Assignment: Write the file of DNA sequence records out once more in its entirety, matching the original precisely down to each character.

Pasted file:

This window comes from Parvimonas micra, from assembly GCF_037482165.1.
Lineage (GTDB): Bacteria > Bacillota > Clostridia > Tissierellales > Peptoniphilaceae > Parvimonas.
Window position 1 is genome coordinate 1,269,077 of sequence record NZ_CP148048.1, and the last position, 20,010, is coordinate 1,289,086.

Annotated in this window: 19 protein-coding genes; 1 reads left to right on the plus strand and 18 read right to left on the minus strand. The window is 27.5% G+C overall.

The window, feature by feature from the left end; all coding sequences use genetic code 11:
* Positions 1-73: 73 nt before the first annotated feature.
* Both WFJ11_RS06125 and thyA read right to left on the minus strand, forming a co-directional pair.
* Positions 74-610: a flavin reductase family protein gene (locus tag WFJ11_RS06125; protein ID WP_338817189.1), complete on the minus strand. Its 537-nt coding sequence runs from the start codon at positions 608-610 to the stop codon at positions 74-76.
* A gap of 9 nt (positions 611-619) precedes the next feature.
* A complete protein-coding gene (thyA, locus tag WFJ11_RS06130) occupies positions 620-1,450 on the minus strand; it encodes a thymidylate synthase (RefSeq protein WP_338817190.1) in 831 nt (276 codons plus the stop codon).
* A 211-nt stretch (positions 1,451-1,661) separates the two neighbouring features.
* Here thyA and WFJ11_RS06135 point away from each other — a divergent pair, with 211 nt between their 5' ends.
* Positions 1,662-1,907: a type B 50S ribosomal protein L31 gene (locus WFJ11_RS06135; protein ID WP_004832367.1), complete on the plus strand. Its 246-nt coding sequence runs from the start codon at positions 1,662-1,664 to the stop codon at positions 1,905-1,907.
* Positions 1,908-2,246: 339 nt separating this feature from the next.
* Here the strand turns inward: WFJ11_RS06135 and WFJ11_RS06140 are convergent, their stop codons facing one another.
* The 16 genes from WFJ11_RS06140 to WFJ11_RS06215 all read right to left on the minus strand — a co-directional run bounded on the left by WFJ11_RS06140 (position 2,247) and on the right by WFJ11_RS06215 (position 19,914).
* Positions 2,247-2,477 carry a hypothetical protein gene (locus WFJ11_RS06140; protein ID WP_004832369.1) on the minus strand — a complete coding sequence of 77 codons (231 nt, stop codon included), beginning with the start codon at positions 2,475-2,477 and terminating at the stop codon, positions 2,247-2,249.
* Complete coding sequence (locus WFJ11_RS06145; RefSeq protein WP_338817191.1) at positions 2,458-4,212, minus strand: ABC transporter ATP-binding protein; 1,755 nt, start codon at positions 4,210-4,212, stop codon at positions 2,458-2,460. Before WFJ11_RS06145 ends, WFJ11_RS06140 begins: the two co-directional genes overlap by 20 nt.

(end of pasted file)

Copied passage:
This window comes from Parvimonas micra, from assembly GCF_037482165.1.
Lineage (GTDB): Bacteria > Bacillota > Clostridia > Tissierellales > Peptoniphilaceae > Parvimonas.
Window position 1 is genome coordinate 1,269,077 of sequence record NZ_CP148048.1, and the last position, 20,010, is coordinate 1,289,086.

Annotated in this window: 19 protein-coding genes; 1 reads left to right on the plus strand and 18 read right to left on the minus strand. The window is 27.5% G+C overall.

The window, feature by feature from the left end; all coding sequences use genetic code 11:
* Positions 1-73: 73 nt before the first annotated feature.
* Both WFJ11_RS06125 and thyA read right to left on the minus strand, forming a co-directional pair.
* Positions 74-610: a flavin reductase family protein gene (locus tag WFJ11_RS06125; protein ID WP_338817189.1), complete on the minus strand. Its 537-nt coding sequence runs from the start codon at positions 608-610 to the stop codon at positions 74-76.
* A gap of 9 nt (positions 611-619) precedes the next feature.
* A complete protein-coding gene (thyA, locus tag WFJ11_RS06130) occupies positions 620-1,450 on the minus strand; it encodes a thymidylate synthase (RefSeq protein WP_338817190.1) in 831 nt (276 codons plus the stop codon).
* A 211-nt stretch (positions 1,451-1,661) separates the two neighbouring features.
* Here thyA and WFJ11_RS06135 point away from each other — a divergent pair, with 211 nt between their 5' ends.
* Positions 1,662-1,907: a type B 50S ribosomal protein L31 gene (locus WFJ11_RS06135; protein ID WP_004832367.1), complete on the plus strand. Its 246-nt coding sequence runs from the start codon at positions 1,662-1,664 to the stop codon at positions 1,905-1,907.
* Positions 1,908-2,246: 339 nt separating this feature from the next.
* Here the strand turns inward: WFJ11_RS06135 and WFJ11_RS06140 are convergent, their stop codons facing one another.
* The 16 genes from WFJ11_RS06140 to WFJ11_RS06215 all read right to left on the minus strand — a co-directional run bounded on the left by WFJ11_RS06140 (position 2,247) and on the right by WFJ11_RS06215 (position 19,914).
* Positions 2,247-2,477 carry a hypothetical protein gene (locus WFJ11_RS06140; protein ID WP_004832369.1) on the minus strand — a complete coding sequence of 77 codons (231 nt, stop codon included), beginning with the start codon at positions 2,475-2,477 and terminating at the stop codon, positions 2,247-2,249.
* Complete coding sequence (locus WFJ11_RS06145; RefSeq protein WP_338817191.1) at positions 2,458-4,212, minus strand: ABC transporter ATP-binding protein; 1,755 nt, start codon at positions 4,210-4,212, stop codon at positions 2,458-2,460. Before WFJ11_RS06145 ends, WFJ11_RS06140 begins: the two co-directional genes overlap by 20 nt.